One of the key ideas of this message is that in different times and seasons of life all families have problems.
Joseph is about to fall into deep trouble, but he doesn’t know it yet.
For Joseph, his father’s favouritism, his own actions towards his brothers and his grand dreams are stirring up hatred and resentment in his family. His favouritism and status is symbolised in the coat given to him by his father Jacob. With this background of favouritism, relationships in free fall, hatred becoming entrenched, tensions rising, the story steps up a gear when he falls into his brother’s hands. They would have killed him but see an opportunity to solve their problems by selling Joseph as a slave. Let someone else work him to death! They come up with the big lie, the cover story, the family secret that will break their father’s heart. The coat which had been a symbol of Joseph’s favour and status, becomes the evidence of his death.
For the reader, Jacob’s grief is tempered with the knowledge that Joseph still lives. But Jacob does not know this, and he is inconsolable at the news of Joseph’s death. This is not a happy family. This dysfunctional family is not a model for us to imitate.
We have not yet mentioned God.
So where is God in Joseph’s story? Where is God in our story, when our family life is difficult? The bible doesn’t give us trite or easy answers. Neither does it rush to resolve the real difficulties facing Joseph’s family. We find, at least in part, an answer at the end of this story when Joseph says to his brothers, “You intended to harm me, but God intended it for good to accomplish what is now being done, the saving of many lives.” (Genesis 50:20). A similar idea is found in Paul’s letter to the Romans, “And we know that in all things God works for the good of those who love him, who have been called according to his purpose.” (Romans 8:28)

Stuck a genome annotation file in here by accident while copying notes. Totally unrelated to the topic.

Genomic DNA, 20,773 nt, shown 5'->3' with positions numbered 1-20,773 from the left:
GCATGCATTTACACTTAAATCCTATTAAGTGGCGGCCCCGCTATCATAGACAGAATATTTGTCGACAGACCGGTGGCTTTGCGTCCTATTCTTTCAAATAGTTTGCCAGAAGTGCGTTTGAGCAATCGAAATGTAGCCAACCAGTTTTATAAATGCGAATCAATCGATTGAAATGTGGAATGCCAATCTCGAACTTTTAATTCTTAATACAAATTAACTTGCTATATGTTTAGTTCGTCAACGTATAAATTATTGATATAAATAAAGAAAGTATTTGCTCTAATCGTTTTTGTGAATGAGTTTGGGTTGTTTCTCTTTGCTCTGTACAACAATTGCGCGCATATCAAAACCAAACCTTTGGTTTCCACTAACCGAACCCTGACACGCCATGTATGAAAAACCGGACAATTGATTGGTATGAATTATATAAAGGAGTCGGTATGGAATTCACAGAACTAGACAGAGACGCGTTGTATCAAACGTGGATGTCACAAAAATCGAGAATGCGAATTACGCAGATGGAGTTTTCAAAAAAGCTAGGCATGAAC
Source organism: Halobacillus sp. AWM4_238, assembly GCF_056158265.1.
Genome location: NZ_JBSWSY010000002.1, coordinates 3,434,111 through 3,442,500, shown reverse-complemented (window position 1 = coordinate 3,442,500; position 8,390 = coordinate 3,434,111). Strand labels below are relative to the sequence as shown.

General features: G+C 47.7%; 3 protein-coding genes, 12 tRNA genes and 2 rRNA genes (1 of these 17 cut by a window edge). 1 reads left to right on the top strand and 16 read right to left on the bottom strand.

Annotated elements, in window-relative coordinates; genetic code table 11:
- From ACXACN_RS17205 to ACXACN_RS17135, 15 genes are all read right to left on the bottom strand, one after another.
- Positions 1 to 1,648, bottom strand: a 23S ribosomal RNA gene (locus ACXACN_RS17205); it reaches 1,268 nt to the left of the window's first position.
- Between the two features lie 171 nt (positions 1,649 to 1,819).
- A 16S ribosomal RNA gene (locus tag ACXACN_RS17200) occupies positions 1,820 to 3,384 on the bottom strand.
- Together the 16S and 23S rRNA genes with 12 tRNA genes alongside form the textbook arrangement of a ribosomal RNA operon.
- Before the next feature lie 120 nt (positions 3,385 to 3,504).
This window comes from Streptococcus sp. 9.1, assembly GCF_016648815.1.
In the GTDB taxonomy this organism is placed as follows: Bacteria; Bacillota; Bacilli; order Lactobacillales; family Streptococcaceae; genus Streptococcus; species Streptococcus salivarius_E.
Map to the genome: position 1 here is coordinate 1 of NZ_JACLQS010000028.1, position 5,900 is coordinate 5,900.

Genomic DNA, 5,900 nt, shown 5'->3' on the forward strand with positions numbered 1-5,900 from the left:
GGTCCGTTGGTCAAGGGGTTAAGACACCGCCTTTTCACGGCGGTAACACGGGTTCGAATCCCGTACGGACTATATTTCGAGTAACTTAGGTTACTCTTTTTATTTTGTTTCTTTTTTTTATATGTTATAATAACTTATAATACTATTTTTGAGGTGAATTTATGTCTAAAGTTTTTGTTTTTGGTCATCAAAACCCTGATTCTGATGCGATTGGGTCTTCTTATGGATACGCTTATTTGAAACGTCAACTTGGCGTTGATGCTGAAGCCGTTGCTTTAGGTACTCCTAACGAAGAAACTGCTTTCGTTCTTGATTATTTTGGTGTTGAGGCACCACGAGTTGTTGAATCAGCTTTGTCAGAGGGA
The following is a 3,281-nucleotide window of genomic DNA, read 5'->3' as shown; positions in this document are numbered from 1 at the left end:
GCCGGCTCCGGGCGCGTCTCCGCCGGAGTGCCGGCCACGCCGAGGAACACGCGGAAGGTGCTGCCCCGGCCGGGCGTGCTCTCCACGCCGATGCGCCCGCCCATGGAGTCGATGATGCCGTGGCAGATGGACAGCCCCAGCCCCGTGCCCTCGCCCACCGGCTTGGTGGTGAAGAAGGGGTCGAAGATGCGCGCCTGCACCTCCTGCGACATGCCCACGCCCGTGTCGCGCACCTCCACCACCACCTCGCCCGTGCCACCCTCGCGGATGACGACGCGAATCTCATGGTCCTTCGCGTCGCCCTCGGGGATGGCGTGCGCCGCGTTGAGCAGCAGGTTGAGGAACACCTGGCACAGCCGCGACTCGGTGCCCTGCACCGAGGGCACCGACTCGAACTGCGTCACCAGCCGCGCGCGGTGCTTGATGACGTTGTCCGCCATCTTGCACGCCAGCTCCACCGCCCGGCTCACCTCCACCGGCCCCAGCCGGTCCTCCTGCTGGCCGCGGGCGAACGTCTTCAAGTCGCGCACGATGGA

God’s plan is not thwarted by Joseph’s youthful arrogance or by the hatred and plotting of his brothers. God’s plan to save many, both Egyptians and Joseph’s own family is on track.
God in his sovereignty is able to use both the good and the evil of this world and shape it to fulfil his plans. God is able to bring about good despite the harmful intentions of people.
What is it that really matters about family life?
In this story, does family really matter to either Joseph or his brothers? Are they putting family first or themselves first? No one in this story so far is a role model for us to follow. Should we behave like Jacob, Joseph or his brothers?
You may find it uncomfortable that today the story of Joseph and his family is not resolved, but take comfort, God is at work! Maybe it is helpful for us to live with this unresolved tension for a moment, because unlike many family TV dramas, real life issues aren’t resolved in one short programme. It would be too easy and too trite to suggest the big issues you face in your family can be resolved so easily. Christianity is not a magic wand to be waved and make all your problems disappear. But here is something we can hold on to, even when facing difficulties: family matters to God who intends good, and is working for the good of those who love him.
Next week: Joseph goes from rags to riches, from slave to manager of Potiphar’s household, faces sexual temptations and ends up forgotten in a dungeon.
Rev John Malcolm